How to Get Your Child to Talk to You

How to get your child to talk to you scaled
How to Love Your Child Unconditionally

To develop a positive relationship, good parent-child communication is essential. The flow of communication depends heavily on the dynamics of your relationship with your child. If your child trusts you and feels secure, they are more inclined to make you their confidante. But getting to that point in your relationship requires skill and tact. You have to make space to do things together, whether it’s a quiet time cuddling or just watching a favorite TV show together. It is not possible to have a difficult conversation, for example on masturbation, if their is not an underlying basis of communication.

However, when you gain your child’s confidence, you must try not to violate their trust. You may even have to make difficult decisions sometimes, including keeping something from your partner, especially when they can’t keep a secret. It is also important to remember that you’re their confidant, not the other way round. While it’s good to give your child sneak peeks about your life from time to time, keep in mind that they are not your counselor. Here we discuss how to develop your child’s communication skills.

Benefits of Parent-Child Communication

Parents who often communicate openly and effectively are likely to raise children who do the same. Effective communication signals to your child that you respect him or her, making them feel heard, loved, and understood. Children usually form beliefs about themselves from the quality of their communication with their parents. And a strong sense of self is one of the best gifts a parent can give to their child. Their sense of self greatly influences children’s decisions and choices as they go through life. Children often generally find talking to adults difficult, this can be improved.

Clarity, brevity, consideration, completeness, and empathy are all characteristics of effective communication. When parents-children communication embodies these characteristics, children understand what’s expected of them, and parents are more involved in their children’s lives. This means that parents understand when to defend, hold back, or provide support and encouragement. Ultimately, this contributes to a feeling of security in children, which generally leads to more cooperation.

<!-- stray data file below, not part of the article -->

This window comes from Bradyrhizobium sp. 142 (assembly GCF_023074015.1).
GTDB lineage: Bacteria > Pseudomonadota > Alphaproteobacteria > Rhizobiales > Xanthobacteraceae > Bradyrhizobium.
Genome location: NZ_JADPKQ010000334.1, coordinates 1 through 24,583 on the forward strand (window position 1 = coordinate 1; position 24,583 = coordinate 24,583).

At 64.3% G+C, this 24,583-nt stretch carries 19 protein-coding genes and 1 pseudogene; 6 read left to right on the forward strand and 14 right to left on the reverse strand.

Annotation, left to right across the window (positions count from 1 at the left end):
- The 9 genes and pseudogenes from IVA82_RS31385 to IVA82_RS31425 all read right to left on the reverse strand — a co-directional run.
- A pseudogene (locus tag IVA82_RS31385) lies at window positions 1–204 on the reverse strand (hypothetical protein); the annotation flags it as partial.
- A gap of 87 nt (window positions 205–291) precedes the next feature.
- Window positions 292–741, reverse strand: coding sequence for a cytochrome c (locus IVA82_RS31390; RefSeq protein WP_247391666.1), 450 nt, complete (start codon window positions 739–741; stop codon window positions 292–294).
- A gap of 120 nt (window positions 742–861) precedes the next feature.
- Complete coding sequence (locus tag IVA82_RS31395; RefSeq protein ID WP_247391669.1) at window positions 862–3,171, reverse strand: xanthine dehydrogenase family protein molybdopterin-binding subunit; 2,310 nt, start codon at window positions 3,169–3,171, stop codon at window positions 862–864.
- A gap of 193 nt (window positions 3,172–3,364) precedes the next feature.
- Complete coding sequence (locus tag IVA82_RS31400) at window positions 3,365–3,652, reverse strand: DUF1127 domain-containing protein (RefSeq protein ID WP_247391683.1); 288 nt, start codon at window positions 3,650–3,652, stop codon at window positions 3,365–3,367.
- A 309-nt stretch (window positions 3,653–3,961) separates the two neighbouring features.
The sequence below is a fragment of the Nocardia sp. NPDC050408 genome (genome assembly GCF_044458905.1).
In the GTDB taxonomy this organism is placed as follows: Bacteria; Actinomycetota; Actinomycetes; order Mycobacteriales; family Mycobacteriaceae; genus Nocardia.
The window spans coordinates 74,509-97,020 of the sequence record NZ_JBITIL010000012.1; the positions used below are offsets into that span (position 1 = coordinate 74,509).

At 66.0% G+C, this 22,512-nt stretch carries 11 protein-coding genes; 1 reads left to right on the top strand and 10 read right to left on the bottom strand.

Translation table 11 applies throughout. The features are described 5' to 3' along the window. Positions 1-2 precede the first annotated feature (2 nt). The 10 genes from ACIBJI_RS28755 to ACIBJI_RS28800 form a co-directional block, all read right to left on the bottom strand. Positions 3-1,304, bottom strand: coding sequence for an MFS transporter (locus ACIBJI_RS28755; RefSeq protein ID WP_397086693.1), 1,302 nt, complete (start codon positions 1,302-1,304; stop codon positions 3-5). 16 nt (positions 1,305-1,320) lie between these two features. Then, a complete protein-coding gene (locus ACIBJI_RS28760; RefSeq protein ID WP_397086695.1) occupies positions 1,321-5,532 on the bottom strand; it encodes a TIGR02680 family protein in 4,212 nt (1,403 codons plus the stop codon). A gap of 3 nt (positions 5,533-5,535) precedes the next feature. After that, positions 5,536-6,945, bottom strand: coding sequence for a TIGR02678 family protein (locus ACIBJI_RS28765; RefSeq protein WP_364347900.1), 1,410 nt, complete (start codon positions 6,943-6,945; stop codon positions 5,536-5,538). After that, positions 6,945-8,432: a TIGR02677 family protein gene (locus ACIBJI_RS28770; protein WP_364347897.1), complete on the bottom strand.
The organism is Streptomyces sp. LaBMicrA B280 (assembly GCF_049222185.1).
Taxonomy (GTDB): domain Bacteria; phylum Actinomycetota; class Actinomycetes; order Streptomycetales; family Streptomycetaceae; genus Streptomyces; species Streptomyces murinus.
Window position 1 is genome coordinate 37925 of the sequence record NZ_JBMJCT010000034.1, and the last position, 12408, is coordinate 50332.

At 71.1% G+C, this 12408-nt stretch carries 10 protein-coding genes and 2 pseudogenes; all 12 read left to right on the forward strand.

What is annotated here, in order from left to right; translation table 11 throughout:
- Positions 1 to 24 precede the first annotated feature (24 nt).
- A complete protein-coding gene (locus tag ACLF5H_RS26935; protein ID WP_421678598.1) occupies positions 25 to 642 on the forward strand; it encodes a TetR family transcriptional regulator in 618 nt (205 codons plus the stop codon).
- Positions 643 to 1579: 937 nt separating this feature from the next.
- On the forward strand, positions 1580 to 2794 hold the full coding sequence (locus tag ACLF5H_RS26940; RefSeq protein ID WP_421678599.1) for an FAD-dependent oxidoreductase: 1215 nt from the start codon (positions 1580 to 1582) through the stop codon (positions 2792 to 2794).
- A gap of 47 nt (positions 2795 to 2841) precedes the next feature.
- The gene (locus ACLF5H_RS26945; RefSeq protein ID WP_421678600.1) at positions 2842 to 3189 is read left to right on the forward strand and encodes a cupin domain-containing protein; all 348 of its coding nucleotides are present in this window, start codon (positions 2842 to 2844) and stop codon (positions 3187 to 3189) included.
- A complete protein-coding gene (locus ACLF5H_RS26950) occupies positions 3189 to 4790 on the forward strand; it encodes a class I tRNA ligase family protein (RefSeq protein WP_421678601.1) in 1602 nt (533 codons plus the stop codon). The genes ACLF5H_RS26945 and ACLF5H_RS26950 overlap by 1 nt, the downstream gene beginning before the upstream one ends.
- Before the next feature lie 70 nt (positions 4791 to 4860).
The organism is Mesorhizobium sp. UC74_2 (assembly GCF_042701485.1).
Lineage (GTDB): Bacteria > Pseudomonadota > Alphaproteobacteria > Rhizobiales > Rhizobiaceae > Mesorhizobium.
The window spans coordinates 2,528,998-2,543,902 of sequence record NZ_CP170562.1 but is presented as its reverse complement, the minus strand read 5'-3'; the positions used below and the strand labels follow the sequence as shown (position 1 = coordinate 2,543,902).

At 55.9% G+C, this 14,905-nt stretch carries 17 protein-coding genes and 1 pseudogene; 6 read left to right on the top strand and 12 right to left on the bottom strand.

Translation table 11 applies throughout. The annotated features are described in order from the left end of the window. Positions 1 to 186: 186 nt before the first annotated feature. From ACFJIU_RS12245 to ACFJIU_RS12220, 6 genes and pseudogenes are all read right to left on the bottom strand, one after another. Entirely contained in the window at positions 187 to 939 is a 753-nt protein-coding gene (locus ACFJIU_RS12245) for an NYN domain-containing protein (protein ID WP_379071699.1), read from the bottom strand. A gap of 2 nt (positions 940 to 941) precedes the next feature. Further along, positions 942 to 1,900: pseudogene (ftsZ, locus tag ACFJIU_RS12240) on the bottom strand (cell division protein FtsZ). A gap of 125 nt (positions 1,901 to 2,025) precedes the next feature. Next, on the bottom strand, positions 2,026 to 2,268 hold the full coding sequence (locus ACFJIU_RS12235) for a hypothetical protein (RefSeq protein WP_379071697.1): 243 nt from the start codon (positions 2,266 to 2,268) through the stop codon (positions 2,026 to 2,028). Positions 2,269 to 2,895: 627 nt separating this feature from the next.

Other benefits of parent and child communication include:

  • Communication requires language. When you communicate effectively with your child, you’re transferring a wealth of language to them. This improves their understanding of sentence structure.
  • Where there’s effective communication between parent and child, the child easily informs their parent of the happenings in their life. This enables the parent to monitor their child’s progress and happiness.

How Can I Get My Child to Talk to Me?

As your child grows, a time may come when your usually talkative child suddenly becomes tight-lipped. At best, all you get are one-word replies like yes, fine, nothing, and alright. Several things might be causing this. Check yourself to see if you habitually jump in with your opinion and thoughts, you’re judgmental, talk too much, or are usually distracted. If it’s none of those, then it could be a matter of your child becoming more introverted or independent.

Whatever the case, Dr. Robyn Koslowitz, a licensed clinical psychologist and educational director of the Targeted Parenting Institute, suggests that if you want kids to “open up,” the key is not to try to get them to open up. Instead, join in a mutually enjoyable activity and get on the same wavelength. This will give the time and space for a conversation to occur. The other thing that works well for me is a long walk. Not looking at each other and the initial conversation being led by them on what they want. It could be an hour on ‘if this was your Minecraft world, where would you build your base?’ This is supported by research led by Elise Piazza, Assistant Professor of Brain and Cognitive Sciences at the University of Rochester, which reveals that adult and toddler brains “sync up” during play. This will also apply to older children.

So the first part of getting your child to talk to you is to engage them in a fun activity to get you involved together. Dr. Koslowitz suggests games where the play goes between you quickly and doesn’t take much thought. For example, cards, dice, or simple games like Operation. These bring you close together and undisturbed. At the same time, you can talk while playing.  Below are tips for redirecting your child’s thoughts and getting your child to talk to you.

  • Concentrate on playing. Whatever fun activity you engage your child in, make sure to focus entirely on enjoying it together. If your focus is on the conversation you’re aiming to start, your child will sense it. The child will feel that you’re only using that activity as a means to an end. Not that you wanted to share quality time with them. Make sure conversation flows naturally after a long period of play, rather than from the beginning. If your child associates playing with you with an awkward conversation so they will feel manipulated and avoid it in the future.